Monday, June 9, 2014

Somewhere between anger + relief


I don't even like the word. 
It's so ugly. 

I'm still trying to adapt to this entirely new life I've been forced to live. In a matter of one single day my lifestyle was flipped upside down. 

For months I didn't feel like myself. I was sluggish, finding it nearly impossible to get out of bed each morning, and once I did, my vision would completely black out for a good 30 seconds. I was thirsty, all. the. time, guzzling up to 12-15 bottles of water a day + that still didn't seem to quench my unbelievable thirst. My legs + feet would go numb/tingle all throughout the day. I found myself in the bathroom more often than not, peeing more in those few months than I ever had in my life. Excruciating headaches became the norm + I was beginning to feel (and look) like an adolescent teen with my uncontrollable breakouts. My body was failing me, and as hard + long as I tried to ignore what my body was telling me & tried to put it off, I knew it was time to face the fact, that none of these symptoms I was living with, were normal. 

I walked into my doctors appointment early that morning with a nauteous, empty stomach. I couldn't get myself to eat a single thing before leaving home. I had always thought something was wrong, but I've always been a bit of a hypochondriac so that wasn't unusual. I waited in that cold doctor's office twiddling my thumbs, terrified. The doctor walked in and as I began to explain to her how I had been feeling, her expression never really changed. That wasn't like her. 

They took a urine sample + pricked my finger with that tiny needle that always seems to hurt more than an actual syringe shot. My blood sugar came up at 591.. the doctor didn't believe it, which led to me having to get pricked again. This time, 550. Both very high. My doctor walked in and looked as if she wanted to cry, she went on to say, "I'm so sorry Vanessa, I have some really bad news." She explained that my urine tested positive for ketones (sugar in my urine) & continued to say that my blood sugar was so high she suggested I get to the emergency room as soon as possible. Thankfully my sister came to my rescue + picked me up to take me, as my doctor refused to let me drive myself.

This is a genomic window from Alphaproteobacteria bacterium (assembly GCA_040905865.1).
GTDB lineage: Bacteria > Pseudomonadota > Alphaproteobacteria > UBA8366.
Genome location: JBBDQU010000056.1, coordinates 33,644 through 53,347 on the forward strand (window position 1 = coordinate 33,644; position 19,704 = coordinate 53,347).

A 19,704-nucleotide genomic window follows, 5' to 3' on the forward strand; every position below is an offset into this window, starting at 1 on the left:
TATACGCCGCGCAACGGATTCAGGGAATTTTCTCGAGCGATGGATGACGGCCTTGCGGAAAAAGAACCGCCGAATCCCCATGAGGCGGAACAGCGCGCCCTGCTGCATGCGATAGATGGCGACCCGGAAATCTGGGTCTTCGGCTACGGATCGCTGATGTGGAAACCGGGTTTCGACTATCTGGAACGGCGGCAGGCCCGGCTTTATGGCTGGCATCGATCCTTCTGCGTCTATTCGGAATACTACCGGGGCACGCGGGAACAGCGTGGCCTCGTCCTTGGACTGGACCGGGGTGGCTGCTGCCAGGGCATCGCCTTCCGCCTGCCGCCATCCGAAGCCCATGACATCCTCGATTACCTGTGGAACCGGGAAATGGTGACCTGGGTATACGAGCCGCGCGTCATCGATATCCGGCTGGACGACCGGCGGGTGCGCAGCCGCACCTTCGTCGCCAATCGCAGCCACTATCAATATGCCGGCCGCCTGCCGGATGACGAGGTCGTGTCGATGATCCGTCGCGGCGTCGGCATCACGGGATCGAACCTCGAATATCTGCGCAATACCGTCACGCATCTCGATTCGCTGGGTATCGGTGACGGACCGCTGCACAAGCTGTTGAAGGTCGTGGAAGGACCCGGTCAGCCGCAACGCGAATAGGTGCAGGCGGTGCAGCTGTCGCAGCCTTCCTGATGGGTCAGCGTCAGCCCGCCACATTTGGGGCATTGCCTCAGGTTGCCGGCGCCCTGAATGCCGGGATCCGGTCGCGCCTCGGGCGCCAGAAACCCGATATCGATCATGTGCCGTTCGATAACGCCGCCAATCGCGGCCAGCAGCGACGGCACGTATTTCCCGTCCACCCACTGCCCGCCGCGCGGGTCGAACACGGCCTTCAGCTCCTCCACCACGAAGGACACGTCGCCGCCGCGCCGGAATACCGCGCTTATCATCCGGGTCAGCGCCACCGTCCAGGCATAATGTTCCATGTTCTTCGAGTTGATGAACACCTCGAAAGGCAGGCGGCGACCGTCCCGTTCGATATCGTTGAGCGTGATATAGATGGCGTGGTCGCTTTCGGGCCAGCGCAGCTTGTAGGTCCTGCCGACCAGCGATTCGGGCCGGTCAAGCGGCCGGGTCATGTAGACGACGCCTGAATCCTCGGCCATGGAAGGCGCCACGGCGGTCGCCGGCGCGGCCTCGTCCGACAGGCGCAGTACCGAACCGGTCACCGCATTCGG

I cried.. and cried some more. Hell, I still cry from time to time. 

I'm stuck somewhere between anger + relief. 

Anger, because I'm still not understanding why this has happened to me. 
Relief, because if I hadn't gone into the doctors office that day, it could've been worse, I could've gone into a diabetic coma, and ultimately, I could have died. 

I'm currently in what the doctors like to call the "honeymoon stage." My body is still adapting to all of the insulin I'm now needing to inject into my body. It's crazy to think that I once used to be terrified of needles. I'm trying my hardest to get used to this new life. I'm trying my hardest to get used to giving myself up to 5-6 shots a day, every single day. I'm trying my hardest to accept that there will be days where my vision is blurred from the second I get out of bed in the morning, till the second I step back into bed, at night. I'm trying my hardest to get used to having bruises all over my stomach + legs from constant injections. 

I'm trying my hardest to realize that it could be worse. 

As hard as it may be, I thank god for guiding me to my doctor that day, for the amazing support system I have, for my mother that keeps me on track when I just want to give up and fall apart, and for my son, that keeps me going each day. 

This will get easier. I will get through this. I will be OKAY. 

Thank you to every single one of you that have kept me in prayer + sent well wishes. I can't put into words how much it truly has meant to have all of your support. Xo

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